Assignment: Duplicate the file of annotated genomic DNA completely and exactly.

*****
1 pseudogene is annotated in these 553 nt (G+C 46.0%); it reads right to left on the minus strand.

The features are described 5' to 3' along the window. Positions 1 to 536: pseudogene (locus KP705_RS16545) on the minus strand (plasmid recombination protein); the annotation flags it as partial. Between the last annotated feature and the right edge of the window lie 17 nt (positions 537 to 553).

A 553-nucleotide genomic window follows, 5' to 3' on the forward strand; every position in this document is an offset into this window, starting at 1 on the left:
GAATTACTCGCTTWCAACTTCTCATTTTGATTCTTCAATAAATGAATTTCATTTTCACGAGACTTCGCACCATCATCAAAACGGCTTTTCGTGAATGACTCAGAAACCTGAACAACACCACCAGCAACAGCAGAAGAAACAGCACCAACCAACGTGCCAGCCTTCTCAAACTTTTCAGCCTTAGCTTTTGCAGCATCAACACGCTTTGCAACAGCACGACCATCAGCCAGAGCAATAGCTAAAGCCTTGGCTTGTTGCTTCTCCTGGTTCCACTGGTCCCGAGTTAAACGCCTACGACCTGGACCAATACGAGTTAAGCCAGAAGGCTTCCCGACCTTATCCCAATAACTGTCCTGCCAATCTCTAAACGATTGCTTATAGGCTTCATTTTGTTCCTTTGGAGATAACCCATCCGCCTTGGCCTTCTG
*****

1 pseudogene is annotated in these 553 nt (G+C 46.0%); it reads right to left on the minus strand.

The features are described 5' to 3' along the window. Positions 1 to 536: pseudogene (locus KP705_RS16545) on the minus strand (plasmid recombination protein); the annotation flags it as partial. Between the last annotated feature and the right edge of the window lie 17 nt (positions 537 to 553).

A 553-nucleotide genomic window follows, 5' to 3' on the forward strand; every position in this document is an offset into this window, starting at 1 on the left:
GAATTACTCGCTTWCAACTTCTCATTTTGATTCTTCAATAAATGAATTTCATTTTCACGAGACTTCGCACCATCATCAAAACGGCTTTTCGTGAATGACTCAGAAACCTGAACAACACCACCAGCAACAGCAGAAGAAACAGCACCAACCAACGTGCCAGCCTTCTCAAACTTTTCAGCCTTAGCTTTTGCAGCATCAACACGCTTTGCAACAGCACGACCATCAGCCAGAGCAATAGCTAAAGCCTTGGCTTGTTGCTTCTCCTGGTTCCACTGGTCCCGAGTTAAACGCCTACGACCTGGACCAATACGAGTTAAGCCAGAAGGCTTCCCGACCTTATCCCAATAACTGTCCTGCCAATCTCTAAACGATTGCTTATAGGCTTCATTTTGTTCCTTTGGAGATAACCCATCCGCCTTGGCCTTCTG